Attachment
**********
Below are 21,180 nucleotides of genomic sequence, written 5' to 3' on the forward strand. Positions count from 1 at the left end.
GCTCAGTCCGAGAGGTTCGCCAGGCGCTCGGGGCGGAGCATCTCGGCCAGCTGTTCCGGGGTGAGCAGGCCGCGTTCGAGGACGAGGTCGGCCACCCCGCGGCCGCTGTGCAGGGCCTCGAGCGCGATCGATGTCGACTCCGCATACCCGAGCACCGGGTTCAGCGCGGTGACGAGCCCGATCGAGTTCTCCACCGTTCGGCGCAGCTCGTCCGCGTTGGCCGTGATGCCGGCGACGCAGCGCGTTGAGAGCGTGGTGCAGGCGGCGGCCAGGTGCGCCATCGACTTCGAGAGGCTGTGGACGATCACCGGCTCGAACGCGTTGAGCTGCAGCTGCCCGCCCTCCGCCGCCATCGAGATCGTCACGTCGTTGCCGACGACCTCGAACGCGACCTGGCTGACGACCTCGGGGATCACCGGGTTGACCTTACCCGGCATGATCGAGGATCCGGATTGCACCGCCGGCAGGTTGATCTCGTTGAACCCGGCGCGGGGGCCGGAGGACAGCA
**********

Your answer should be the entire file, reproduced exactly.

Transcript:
Below are 21,180 nucleotides of genomic sequence, written 5' to 3' on the forward strand. Positions count from 1 at the left end.
GCTCAGTCCGAGAGGTTCGCCAGGCGCTCGGGGCGGAGCATCTCGGCCAGCTGTTCCGGGGTGAGCAGGCCGCGTTCGAGGACGAGGTCGGCCACCCCGCGGCCGCTGTGCAGGGCCTCGAGCGCGATCGATGTCGACTCCGCATACCCGAGCACCGGGTTCAGCGCGGTGACGAGCCCGATCGAGTTCTCCACCGTTCGGCGCAGCTCGTCCGCGTTGGCCGTGATGCCGGCGACGCAGCGCGTTGAGAGCGTGGTGCAGGCGGCGGCCAGGTGCGCCATCGACTTCGAGAGGCTGTGGACGATCACCGGCTCGAACGCGTTGAGCTGCAGCTGCCCGCCCTCCGCCGCCATCGAGATCGTCACGTCGTTGCCGACGACCTCGAACGCGACCTGGCTGACGACCTCGGGGATCACCGGGTTGACCTTACCCGGCATGATCGAGGATCCGGATTGCACCGCCGGCAGGTTGATCTCGTTGAACCCGGCGCGGGGGCCGGAGGACAGCA